#3761  
Old 10-31-2018, 05:02 PM
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Night of the Living Dead, 68





House of Wax, 1953

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  #3762  
Old 11-01-2018, 11:14 PM
FryeDwight FryeDwight is offline
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I think you're right, in a way, on both accounts, that is in your first paragraph, you may be saying the potion is the vehicle for him to get laid in secret and 'not damage his Victorian image/reputation'. And in your second paragraph you're noting the film's, may I say, ridiculous theory about the good of separating the good man and the animal man -- which is not in the novel, and something I didn't like about the film.

You didn't mention what you thought the potion represented. In the short story (only about 170pgs), I think it's alluded to even more than in this or other films. I kind of think it's a bit obvious. I think it's alcohol. For many throughout history it's the potion that causes inhibition, and for some allows, or causes, people to lose contact with their higher brain function, empathy, morality, love and self control. Of course it's also a symbol for whatever else acts to do the same thing... a theory, a practice and societal system. But he does drink it, doesn't he?


Here's a quote from the film about the why he made the potion (which is not in the short story).


So, in the bold, is where it's ridiculous, that is, it doesn't really make any sense within itself. Liberate evil to fulfill itself so it troubles us no more? I'm guessing he means do it, the animal impulses, to get it out of your system? Yeah, like that ever worked. Both the book and film do point to the same thing, in that, even so with the alcoholic, the more this activity is done, the more it entrenches itself into the person/brain/psyche/soul, not the other way around. It, 'evil', or unchecked selfishness, and insanity, emerges even without the potion, and can't be reversed even with the antidote, so to speak.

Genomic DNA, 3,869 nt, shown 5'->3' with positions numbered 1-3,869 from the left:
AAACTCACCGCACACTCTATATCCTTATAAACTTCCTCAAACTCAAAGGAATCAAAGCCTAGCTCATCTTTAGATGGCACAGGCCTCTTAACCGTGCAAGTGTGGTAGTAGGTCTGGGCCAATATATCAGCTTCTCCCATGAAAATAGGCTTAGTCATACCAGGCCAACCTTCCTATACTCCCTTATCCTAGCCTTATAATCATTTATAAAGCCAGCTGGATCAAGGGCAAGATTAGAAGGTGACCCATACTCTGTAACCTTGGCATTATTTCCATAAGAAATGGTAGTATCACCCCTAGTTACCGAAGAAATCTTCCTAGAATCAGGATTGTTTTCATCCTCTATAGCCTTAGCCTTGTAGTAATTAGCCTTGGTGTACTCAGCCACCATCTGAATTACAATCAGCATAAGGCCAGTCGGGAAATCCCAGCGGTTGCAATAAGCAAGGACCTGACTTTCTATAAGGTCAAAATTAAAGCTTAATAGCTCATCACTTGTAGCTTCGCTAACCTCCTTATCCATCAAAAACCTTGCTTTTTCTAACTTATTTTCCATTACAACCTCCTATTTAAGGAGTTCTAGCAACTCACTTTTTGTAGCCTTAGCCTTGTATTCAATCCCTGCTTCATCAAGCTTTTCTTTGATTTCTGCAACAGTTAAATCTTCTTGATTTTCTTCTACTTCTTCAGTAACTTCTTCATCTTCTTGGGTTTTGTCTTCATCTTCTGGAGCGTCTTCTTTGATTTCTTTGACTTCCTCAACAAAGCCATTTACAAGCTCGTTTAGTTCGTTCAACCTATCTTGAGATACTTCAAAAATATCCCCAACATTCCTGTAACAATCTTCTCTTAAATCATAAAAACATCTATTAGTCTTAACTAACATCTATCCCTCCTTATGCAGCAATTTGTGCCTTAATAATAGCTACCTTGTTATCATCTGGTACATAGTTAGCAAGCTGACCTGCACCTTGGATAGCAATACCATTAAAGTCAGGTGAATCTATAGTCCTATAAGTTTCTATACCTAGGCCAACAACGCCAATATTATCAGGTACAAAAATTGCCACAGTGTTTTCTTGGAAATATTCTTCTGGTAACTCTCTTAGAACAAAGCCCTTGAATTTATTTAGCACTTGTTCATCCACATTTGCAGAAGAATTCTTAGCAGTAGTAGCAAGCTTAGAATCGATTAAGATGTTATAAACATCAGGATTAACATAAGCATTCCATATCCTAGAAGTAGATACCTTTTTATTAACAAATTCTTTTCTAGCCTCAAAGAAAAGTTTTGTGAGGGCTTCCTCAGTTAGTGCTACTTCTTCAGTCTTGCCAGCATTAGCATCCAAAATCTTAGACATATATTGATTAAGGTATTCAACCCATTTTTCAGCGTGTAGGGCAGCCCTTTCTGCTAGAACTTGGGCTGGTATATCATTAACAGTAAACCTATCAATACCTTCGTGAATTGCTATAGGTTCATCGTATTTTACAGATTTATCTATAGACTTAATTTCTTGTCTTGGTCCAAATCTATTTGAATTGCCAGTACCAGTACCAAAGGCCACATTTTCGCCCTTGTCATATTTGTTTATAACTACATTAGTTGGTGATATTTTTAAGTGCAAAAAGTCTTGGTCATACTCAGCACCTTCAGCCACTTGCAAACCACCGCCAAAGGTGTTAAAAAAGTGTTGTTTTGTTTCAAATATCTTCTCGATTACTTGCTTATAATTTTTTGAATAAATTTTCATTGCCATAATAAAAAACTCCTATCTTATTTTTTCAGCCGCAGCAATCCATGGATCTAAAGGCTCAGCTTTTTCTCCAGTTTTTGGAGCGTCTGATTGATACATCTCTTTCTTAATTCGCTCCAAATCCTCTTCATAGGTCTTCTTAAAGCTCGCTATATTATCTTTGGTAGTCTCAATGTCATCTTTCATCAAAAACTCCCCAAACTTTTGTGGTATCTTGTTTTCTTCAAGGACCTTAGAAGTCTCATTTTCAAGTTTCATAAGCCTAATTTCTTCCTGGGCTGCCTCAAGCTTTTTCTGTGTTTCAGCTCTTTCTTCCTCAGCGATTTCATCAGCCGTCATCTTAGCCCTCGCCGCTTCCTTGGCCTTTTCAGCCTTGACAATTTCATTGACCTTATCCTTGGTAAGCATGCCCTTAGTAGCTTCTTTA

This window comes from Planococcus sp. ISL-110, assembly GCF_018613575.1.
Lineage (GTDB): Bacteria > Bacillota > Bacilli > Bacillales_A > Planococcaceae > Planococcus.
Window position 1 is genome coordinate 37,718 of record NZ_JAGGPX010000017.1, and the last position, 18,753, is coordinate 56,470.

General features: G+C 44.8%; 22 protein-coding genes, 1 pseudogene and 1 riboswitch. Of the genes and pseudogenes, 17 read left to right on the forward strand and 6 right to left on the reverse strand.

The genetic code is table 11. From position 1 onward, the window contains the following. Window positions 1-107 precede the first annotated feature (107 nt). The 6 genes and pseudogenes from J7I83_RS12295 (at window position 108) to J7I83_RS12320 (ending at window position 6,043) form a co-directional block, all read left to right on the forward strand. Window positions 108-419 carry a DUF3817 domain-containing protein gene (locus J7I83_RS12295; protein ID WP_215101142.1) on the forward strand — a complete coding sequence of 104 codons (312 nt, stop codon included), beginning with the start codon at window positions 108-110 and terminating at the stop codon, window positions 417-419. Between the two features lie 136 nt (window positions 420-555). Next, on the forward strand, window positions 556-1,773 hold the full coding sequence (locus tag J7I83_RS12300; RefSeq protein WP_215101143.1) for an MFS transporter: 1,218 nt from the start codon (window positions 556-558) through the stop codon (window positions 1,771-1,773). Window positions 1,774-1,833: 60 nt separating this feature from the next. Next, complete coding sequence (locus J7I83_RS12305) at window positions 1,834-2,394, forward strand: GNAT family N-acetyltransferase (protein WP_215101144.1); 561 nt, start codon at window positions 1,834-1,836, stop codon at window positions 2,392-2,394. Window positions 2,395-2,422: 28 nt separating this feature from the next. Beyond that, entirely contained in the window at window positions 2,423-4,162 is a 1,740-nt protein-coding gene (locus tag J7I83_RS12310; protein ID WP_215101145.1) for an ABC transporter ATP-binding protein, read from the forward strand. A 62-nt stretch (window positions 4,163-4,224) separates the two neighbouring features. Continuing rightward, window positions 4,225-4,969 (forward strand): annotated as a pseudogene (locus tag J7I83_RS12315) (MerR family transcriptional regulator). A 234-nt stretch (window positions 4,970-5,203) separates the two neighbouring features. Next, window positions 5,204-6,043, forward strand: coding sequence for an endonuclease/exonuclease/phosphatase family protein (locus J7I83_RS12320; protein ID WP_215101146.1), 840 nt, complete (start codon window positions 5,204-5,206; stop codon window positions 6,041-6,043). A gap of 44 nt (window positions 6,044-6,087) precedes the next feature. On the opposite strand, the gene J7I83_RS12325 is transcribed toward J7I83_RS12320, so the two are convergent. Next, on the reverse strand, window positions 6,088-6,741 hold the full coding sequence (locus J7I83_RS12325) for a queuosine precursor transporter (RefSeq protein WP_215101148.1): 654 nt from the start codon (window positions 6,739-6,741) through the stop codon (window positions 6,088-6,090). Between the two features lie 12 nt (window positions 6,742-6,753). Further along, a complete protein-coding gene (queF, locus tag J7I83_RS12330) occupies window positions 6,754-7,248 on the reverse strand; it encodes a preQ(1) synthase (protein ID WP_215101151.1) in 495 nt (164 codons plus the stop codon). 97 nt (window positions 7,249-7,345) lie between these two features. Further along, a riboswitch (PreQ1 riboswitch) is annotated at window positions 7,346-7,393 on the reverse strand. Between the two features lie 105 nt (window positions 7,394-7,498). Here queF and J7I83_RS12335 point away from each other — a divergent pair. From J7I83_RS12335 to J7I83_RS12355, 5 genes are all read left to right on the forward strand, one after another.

Of course I recommend reading the short story, as it's only 170 pages. Love to hear what you think.
Hey Sculpt,
You're probably right about the potion being a symbol for alcohol...it definitely can change people and not always for the better. Knew guys who were nice as can be turn into major assholes after imbibing too much and like a lot of problem drinkers, Jekyll thought he could "Handle it". Also, during his month long shack up with Ivy (when Muriel is on holiday..."When the Cat is away..."), I wonder if he has to do any potion sipping or he can stay like Hyde for as long as needed.
Read the novella a long time ago-also had a CLASSICS ILLUSTRATED version of it. My wife is a big literature buff and sure she has a copy of it, so guess I will start looking.
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  #3763  
Old 11-01-2018, 11:23 PM
FryeDwight FryeDwight is offline
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House of Dracula (1945)
6/10

"Count Dracula (John Carradine) and the Wolf Man (Lon Chaney Jr) seek cures for their afflictions; a hunchbacked woman, a mad scientist (Onslow Stevens) and Frankenstein's Monster have their own troubles."

It's an interesting story, with some interesting scenes, especially the trippy piano scene. Still, the story and characters are shallow, the dialogue and some acting is rather campy, it's not scary or exciting, little to no build of suspense.